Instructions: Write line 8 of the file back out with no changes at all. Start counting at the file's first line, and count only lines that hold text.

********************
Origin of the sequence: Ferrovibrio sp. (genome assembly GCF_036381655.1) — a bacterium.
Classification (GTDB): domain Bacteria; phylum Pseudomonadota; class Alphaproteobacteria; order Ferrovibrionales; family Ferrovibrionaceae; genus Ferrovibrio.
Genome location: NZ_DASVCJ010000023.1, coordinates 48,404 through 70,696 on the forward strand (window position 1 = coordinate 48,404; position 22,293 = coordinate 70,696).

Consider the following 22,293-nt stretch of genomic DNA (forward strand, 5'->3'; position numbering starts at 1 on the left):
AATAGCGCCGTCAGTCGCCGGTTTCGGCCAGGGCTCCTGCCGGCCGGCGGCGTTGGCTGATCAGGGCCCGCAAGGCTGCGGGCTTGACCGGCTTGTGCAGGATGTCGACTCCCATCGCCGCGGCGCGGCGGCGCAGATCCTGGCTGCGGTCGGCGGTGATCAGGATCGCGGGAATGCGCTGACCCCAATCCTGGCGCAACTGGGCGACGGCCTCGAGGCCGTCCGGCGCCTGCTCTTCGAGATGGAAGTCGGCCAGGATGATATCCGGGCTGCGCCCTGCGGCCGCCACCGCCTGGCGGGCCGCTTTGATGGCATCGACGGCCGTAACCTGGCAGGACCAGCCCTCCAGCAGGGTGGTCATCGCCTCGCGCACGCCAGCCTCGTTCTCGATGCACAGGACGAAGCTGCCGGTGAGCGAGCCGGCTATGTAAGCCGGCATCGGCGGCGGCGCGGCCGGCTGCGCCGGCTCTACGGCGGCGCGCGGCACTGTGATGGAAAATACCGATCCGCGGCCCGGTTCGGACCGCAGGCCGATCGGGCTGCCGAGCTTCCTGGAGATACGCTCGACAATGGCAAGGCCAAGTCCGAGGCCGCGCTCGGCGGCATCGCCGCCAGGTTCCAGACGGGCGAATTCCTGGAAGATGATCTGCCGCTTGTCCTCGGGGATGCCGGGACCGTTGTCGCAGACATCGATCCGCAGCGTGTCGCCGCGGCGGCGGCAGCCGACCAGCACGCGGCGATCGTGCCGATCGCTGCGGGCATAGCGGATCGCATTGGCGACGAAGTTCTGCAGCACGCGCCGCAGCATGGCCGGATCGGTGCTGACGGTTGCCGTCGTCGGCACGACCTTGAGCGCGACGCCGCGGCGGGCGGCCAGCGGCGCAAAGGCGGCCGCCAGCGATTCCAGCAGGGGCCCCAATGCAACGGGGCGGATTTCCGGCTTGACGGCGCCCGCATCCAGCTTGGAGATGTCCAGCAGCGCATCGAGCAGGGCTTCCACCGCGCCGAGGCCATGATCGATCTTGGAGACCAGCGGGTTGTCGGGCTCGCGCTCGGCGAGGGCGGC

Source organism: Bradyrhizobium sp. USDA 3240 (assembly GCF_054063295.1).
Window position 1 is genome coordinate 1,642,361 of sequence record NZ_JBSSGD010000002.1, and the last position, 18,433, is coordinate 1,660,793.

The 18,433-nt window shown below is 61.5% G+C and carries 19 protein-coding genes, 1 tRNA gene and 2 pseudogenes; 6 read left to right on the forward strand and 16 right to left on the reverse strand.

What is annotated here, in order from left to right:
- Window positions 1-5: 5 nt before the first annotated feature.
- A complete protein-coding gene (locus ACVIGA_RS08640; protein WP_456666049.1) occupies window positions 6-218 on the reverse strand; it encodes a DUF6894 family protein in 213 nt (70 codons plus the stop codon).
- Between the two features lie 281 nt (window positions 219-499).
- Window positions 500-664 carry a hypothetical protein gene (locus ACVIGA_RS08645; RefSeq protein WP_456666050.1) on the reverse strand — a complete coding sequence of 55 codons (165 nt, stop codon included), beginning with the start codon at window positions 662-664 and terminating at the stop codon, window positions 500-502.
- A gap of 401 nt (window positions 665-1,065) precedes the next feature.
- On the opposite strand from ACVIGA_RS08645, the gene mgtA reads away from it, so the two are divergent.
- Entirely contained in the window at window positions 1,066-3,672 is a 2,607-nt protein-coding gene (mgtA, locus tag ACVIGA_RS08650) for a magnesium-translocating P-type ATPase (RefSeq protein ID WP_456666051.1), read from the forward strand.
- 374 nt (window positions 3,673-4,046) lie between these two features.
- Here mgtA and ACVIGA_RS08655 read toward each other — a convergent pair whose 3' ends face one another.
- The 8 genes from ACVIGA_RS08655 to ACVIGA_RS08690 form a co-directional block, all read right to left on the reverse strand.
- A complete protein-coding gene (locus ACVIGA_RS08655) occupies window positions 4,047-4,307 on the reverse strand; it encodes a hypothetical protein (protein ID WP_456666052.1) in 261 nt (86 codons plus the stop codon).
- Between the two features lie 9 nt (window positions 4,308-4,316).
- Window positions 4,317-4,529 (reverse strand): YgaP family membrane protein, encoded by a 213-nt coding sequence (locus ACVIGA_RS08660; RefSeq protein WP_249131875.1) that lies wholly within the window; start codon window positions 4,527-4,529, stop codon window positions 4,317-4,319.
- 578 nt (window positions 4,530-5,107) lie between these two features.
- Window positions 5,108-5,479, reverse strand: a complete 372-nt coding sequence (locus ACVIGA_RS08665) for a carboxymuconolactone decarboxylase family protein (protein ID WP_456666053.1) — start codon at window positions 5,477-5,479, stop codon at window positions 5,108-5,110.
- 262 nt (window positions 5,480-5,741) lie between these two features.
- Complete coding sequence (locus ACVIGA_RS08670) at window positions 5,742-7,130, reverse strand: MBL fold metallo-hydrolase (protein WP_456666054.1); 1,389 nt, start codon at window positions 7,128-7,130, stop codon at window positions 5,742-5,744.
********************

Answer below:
The 18,433-nt window shown below is 61.5% G+C and carries 19 protein-coding genes, 1 tRNA gene and 2 pseudogenes; 6 read left to right on the forward strand and 16 right to left on the reverse strand.